The odds of an orderly agreement in Vienna significantly increased over the last day or so as Iran appeared to soften its hard line, voicing some openness to a modest increase in production from the OPEC+ group.
Saudi oil minister Khalid al-Falih said that the oil market needs more supply because of rising demand and because of the significant outages in several countries.
“The market needs more oil than is currently being produced by these 24 countries,” al-Falih told reporters in Vienna. "Ultimately, we will meet the needs of the market. Consumers are asking for more supply in the second half."
But he went on to add that any increase should be done cooperatively with the whole group’s blessing. “We have to be sensitive to all member countries and listen to their desires,” he said. “Some have said, 'We can't produce and don't increase our production limit,' so I think we just have to wait and listen and come up with a decision that satisfies all stakeholders.”
That conciliatory tone will likely soothe some of the tensions with some of OPEC’s other major producers that have been vociferously opposed to any increase in output, namely, Iran, Iraq and Venezuela.
As of May, the group produced about 840,000 bpd below its targeted level, according to S&P Global Platts, which would seem give them a lot of room to allocate output increases to simply get back to 100 percent compliance.
The presumed solution up until now has been for Saudi Arabia and Russia to simply ratchet up their output, since many other member countries have no ability to do so. But al-Falih acknowledged the pitfalls of charging ahead without the group’s approval. “Reallocating [allocations] to other countries like Saudi Arabia may be a technical solution, but it may not be politically agreeable to others,” he said.
The cooperative tone, no doubt combined with some behind-the-scenes negotiating, appears to be working. Iran has significantly dialed down its opposition. Earlier this week, Iranian officials said they would veto any move to increase output. “OPEC is not an organisation to receive its instruction from President Trump,” Iranian oil minister Bijan Zanganeh said when he arrived in Vienna, referring to reports that the U.S. government pressed Saudi Arabia to increase output to offset expected declines from Iran.
“The US president has blamed OPEC for the price hike,” Zanganeh said on Wednesday. “Indeed, the real responsibility for the current oil price hike lies with the US president himself.”
But several days of talking seems to be building good will. “We are making good progress,” said United Arab Emirates Energy Minister, and current OPEC president, Suhail Al Mazrouei. “This is a very good meeting. We are optimistic.”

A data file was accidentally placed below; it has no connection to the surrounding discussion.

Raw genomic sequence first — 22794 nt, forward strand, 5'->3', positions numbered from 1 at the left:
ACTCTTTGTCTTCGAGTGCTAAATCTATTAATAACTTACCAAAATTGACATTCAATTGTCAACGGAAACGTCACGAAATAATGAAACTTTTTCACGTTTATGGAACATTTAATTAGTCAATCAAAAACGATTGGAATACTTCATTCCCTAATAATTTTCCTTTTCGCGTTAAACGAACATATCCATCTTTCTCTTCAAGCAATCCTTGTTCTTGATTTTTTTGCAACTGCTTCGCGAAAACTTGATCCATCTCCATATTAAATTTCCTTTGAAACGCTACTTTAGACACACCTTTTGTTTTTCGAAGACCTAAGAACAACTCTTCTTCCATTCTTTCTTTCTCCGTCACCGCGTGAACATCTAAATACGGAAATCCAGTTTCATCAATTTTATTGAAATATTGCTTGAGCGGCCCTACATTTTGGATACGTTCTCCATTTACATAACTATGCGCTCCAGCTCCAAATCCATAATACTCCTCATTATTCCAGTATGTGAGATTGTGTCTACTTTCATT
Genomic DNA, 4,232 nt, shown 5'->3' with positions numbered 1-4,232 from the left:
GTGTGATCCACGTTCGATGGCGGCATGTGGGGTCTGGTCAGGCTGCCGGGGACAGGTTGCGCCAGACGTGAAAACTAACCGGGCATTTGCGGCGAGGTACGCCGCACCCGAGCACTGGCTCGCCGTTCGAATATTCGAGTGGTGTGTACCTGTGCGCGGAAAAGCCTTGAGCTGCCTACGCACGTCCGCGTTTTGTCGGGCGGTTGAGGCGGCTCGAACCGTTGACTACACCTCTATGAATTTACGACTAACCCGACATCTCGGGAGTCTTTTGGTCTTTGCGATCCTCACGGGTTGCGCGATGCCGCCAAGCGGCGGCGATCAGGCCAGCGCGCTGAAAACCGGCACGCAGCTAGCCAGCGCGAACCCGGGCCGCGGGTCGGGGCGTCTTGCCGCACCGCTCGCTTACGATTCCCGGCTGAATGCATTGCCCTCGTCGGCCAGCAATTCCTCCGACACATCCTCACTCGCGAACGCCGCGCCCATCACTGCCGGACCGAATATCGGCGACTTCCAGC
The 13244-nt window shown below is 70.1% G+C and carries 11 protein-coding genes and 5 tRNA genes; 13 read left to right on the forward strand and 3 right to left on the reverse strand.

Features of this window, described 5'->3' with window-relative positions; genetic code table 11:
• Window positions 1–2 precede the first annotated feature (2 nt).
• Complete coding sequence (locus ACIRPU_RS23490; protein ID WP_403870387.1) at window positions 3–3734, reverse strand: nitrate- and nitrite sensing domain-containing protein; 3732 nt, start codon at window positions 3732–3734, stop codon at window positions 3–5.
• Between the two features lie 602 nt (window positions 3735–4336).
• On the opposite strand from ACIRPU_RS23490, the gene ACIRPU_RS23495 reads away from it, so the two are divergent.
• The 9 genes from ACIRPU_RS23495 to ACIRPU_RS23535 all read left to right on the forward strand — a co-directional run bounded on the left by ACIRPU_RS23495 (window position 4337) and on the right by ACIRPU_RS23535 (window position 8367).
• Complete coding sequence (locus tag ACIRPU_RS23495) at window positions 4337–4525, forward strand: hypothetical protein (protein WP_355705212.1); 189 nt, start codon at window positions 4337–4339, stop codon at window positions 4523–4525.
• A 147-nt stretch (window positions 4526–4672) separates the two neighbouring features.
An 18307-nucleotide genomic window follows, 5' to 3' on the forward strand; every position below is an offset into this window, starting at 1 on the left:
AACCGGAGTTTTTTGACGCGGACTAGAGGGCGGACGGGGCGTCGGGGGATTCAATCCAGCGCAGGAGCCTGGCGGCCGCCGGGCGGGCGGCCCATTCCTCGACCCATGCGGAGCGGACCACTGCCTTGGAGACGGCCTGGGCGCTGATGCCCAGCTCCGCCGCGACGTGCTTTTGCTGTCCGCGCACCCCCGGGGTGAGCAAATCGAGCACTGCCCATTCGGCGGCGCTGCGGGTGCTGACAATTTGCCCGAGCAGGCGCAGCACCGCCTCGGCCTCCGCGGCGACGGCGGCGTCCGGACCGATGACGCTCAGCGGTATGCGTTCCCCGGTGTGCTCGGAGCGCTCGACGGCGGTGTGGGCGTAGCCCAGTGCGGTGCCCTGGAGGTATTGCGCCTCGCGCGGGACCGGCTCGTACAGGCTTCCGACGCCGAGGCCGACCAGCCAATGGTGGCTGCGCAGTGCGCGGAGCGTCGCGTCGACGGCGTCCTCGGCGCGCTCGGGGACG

Iran’s oil minister also softened his tone, saying that he was optimistic the group could reach a compromise. He signaled support for bringing compliance back to 100 percent.
Still, the details matter, and there isn’t an obvious solution. The Saudis recognize that unilaterally pushing forward with production increases could lead to a breakdown in OPEC’s cohesion, but allocating production increases across the group, to members who have no ability to increase, might not lead to actual increases in supply.
Bloomberg reports that the Saudis are offering a convoluted proposal that would apportion around 1 mb/d of supply increases to various members, but because many won’t be able to ratchet up output, the real supply boost might only amount to about 600,000 bpd.
That echoes other reporting. Reuters hears that the group is considering a 1-mb/d increase, of which the Saudis would add between 0.25 and 0.3 mb/d. After factoring in a few hundred thousand barrels per day from Russia, plus more minor additions from elsewhere, you get to around 600,000 bpd of actual increases.
If a consensus can be reached, the Saudis will have then achieved about as much as they possibly could: They will have threaded the needle by adding more supply to the market, adding enough to keep Russia happy, but not adding so much that the oil price collapses or so much that the rest of OPEC revolts. Indeed, the addition of 600,000 bpd would merely offset the extra declines from Venezuela; it would not flood the market.
In fact, Citi’s Ed Morse says that a roughly 0.5 mb/d increase in supply would actually lead to a $5-per-barrel increase because it would be less than what the market needs.
To get Iran and Venezuela on board with the plan, there is one more carrot the Saudis could offer. Iran and Venezuela might not be able to ramp up production, but they are both pressing for an official statement of some sort from OPEC condemning U.S. sanctions and American interference.
There is a bargain to be had – OPEC could agree to increase production, a large portion of which would be met by Saudi Arabia, but the group could also offer the sanctioned members some official statement in the communique at the end of the meeting, defending their sovereignty. It isn’t clear that Saudi Arabia, a close Trump ally, would go that far, but it would go a long way to smoothing over the tension in Vienna.
|Nick Cunningham for OilPrice.com|